Date of Award
Bachelor of Arts (B.A.) in History and University Honors
Isaac Newton (1642-1727) -- Philosophy, Bible -- Prophecies, Alchemy -- Early works to 1800, Theology, Bible. Daniel -- Prophecies -- Criticism interpretation etc, Bible. Revelation -- Prophecies -- Criticism interpretation etc
Isaac Newton is widely held in the popular imagination to be one of the inventors of modern science. His work on the calculus, gravitation, and optics has made him one of the most famous figures in the history of science; however, it is only relatively recently that his work on less "scientific" matters has reached the public eye. Two of these "less scientific" endeavors, alchemy and the interpretation of biblical prophecy, have been recognized by scholars as highly significant to Newton's thought; however, the relationships of these two pursuits to each other and to Newton's broader intellectual program are the subject of intense debate.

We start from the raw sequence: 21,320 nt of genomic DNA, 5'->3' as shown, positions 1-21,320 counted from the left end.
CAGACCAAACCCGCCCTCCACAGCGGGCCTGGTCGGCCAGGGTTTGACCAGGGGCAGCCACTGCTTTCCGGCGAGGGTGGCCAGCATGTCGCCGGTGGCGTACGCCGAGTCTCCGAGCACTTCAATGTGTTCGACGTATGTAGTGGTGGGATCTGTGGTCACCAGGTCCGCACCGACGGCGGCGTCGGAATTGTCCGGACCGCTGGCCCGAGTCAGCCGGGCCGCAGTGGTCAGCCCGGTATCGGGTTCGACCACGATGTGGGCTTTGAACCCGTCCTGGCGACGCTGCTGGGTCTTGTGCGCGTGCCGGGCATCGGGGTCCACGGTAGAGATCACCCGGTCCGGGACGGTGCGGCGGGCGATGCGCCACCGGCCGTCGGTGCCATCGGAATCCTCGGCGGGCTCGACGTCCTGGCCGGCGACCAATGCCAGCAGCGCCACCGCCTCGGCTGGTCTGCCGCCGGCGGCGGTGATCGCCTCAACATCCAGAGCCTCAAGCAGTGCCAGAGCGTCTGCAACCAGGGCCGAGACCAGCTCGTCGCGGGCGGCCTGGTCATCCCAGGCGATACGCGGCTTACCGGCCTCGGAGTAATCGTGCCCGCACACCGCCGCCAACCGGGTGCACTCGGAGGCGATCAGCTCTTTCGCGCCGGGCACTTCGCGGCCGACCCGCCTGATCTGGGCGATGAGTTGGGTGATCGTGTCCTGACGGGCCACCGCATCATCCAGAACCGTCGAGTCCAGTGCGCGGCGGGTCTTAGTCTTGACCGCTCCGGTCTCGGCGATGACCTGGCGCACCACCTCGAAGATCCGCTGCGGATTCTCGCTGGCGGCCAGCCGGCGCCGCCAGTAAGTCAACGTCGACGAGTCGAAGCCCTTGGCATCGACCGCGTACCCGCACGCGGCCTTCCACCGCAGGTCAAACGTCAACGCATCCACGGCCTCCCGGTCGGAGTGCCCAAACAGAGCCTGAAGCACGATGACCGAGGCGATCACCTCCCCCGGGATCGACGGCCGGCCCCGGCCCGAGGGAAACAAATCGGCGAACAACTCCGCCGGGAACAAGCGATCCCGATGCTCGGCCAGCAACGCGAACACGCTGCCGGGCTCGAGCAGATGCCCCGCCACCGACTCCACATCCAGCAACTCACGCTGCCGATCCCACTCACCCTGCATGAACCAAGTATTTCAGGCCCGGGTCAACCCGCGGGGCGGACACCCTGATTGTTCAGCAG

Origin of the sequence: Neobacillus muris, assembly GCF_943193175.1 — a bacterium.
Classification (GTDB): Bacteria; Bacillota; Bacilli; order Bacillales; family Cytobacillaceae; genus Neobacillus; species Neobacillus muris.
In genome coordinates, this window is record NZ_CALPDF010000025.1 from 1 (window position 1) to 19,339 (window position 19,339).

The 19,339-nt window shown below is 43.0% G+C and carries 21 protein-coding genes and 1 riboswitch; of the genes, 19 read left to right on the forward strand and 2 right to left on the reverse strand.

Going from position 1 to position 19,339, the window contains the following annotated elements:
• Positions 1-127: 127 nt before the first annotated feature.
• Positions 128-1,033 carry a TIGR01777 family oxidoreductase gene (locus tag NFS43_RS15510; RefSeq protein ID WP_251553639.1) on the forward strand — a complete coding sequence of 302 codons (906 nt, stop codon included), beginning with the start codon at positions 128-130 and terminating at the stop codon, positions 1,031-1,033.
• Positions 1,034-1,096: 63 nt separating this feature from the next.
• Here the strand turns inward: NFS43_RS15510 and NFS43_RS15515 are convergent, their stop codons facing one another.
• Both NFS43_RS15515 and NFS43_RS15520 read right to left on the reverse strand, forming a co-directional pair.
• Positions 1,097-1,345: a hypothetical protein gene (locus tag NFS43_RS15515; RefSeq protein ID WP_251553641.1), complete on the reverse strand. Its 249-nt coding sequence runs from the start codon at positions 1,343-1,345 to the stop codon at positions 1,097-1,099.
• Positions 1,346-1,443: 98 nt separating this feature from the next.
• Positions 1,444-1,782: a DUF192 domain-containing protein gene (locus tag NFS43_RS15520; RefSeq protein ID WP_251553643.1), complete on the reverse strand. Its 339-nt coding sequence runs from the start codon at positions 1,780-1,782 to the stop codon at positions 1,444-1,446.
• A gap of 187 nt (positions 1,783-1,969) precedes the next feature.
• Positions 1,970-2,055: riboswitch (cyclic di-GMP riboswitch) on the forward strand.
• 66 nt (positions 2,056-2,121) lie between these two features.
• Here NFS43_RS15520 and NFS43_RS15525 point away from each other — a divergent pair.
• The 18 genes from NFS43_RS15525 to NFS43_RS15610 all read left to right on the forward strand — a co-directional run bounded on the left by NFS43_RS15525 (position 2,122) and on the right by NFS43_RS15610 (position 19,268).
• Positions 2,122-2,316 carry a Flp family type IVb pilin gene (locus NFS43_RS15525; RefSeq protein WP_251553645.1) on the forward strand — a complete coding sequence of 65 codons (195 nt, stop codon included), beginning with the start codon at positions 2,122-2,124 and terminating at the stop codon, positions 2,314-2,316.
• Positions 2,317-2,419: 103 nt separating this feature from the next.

In this thesis, I will use the work of Isaac Newton on alchemy and the interpretation of prophecy as well as the discourses in which he participated as a lens through which to examine some of the methodological, epistemological, and disciplinary underpinnings of early modern understandings of nature. Specifically, I will use his alchemical and prophetic work to argue that the distinction between these two seemingly disparate fields is not inherent in early modern discourse, but is rather largely an artifact of later disciplinary sensibilities. Newton's approaches to alchemy and prophecy share a number of overarching methodological, epistemological, and even theological and eschatological concerns. Just as biology and physics are today understood to be part of a larger program based on their shared methodologies, epistemologies, and social and political values, so too for Newton were alchemy and prophetic exegesis connected.
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Phillips, Jonathan, "The Scientific Revelation: Reading the Books of Scripture and Nature in Newtonian England" (2011). University Honors Theses. Paper 1013.